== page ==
For babies, a program should follow the individual schedule of each child, so that they eat when they’re hungry, sleep when they’re tired, and aren’t trapped in a seat the entire day. For toddlers and preschoolers, a more structured day with a predictable schedule and routine is best.
How often do they take the children outside? Ideally, all children, even babies, go outside daily – even multiple times per day.
Ask about any quality assessments or ratings completed by the program, which can easily help indicate a high-quality environment. If you wish, says says Sarah Erdman, Lead Teacher at FB Meekins Cooperative Preschool in Vienna, Va, “You can also check and see what kind of [Child Care Licensing] violations they have been cited for. This may be no big deal (“Oops, we messed up some paperwork”) to big deal (“Oops, a child was badly injured under our care").
What are the teacher/student ratios? Compare these to your state regulations. Lower ratios are another indicator of a high-quality program.
Are teachers engaged with the kids? Do they kneel down to their level versus talk down to them? Do you hear the sound of happy, busy children or do you hear yelling and chaos? Look for context behind any noise and activity. Also, look into what the school’s discipline policy and how they adhere to it, says Johnson. “Are you OK with time outs? If they do time outs, what does it look like? Some schools do time outs too much and the timeouts can feel alienating and on display. I’d look for a school that does redirection.” It’s a personal choice; just make sure that the school’s discipline policy is something that you feel comfortable with.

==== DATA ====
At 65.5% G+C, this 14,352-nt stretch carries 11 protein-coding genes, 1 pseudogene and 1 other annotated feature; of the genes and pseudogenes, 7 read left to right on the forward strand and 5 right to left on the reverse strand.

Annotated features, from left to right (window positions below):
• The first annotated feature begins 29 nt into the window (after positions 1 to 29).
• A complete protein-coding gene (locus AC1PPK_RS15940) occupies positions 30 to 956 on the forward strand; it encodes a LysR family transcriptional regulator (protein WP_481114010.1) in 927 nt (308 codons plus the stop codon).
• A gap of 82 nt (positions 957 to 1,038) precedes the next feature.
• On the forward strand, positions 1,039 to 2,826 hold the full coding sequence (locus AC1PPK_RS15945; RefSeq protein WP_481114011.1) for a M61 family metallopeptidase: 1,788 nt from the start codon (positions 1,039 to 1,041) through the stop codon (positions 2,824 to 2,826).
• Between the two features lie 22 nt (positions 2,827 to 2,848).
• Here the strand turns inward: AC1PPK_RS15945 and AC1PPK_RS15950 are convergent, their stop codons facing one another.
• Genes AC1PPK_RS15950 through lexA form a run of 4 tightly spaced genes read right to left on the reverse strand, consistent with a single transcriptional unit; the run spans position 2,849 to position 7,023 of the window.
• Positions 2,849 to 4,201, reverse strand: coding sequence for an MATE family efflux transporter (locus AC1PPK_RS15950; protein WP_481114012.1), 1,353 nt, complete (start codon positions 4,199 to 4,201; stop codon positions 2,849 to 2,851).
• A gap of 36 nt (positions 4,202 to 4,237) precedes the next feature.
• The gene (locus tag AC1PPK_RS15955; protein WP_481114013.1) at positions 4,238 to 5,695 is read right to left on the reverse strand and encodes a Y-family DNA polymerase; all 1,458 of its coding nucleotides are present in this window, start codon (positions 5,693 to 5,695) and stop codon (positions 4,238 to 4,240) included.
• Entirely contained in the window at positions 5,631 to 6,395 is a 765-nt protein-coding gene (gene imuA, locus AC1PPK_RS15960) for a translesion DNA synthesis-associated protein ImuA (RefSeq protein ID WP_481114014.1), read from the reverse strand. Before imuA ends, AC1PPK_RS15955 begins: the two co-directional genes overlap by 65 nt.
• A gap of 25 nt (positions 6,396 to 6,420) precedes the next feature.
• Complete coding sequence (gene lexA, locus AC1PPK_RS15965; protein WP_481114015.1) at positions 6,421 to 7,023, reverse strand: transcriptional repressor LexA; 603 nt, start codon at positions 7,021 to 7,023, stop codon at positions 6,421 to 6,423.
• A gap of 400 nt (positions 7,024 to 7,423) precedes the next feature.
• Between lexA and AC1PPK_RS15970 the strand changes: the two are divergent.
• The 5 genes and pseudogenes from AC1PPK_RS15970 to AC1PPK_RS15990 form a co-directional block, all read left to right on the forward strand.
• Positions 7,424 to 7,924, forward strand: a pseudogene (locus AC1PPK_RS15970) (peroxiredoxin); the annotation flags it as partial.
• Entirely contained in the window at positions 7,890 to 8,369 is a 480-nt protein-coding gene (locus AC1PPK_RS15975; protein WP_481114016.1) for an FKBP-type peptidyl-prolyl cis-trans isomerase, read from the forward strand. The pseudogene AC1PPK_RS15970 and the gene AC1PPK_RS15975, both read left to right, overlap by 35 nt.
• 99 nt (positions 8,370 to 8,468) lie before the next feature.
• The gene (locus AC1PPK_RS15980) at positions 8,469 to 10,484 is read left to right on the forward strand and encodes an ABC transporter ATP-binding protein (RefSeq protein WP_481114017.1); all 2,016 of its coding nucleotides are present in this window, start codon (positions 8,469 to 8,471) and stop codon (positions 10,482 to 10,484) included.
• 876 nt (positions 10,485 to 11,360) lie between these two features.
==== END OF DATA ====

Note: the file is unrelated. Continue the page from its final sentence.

More than anything, parents should go with their gut. Check how you feel when you’ve stepped into the building.” Unsure exactly how you’re supposed to feel? Visit one or two additional programs, even if you think it’s unlikely your child will go there, to get a feel for what type of environment you lean towards.
On your tour, scope out where your child will be learning. “I had one teacher whose classroom was totally jam packed with stuff, and for some kids that was so overstimulating the kids just couldn’t handle it.” says Johnson. Look for a well-organized classroom with kids’ art on display. Also, a preschool with a TV or allows screentime is a big no-no and signals a lack of engagement and activities for children – minus a few exceptions (for example: students learning about insects and the kids are interested in a praying mantis but there isn’t one around to look at. The teacher finds a 30-second video online to show them what one looks like in real life, and how it moves, and how it eats).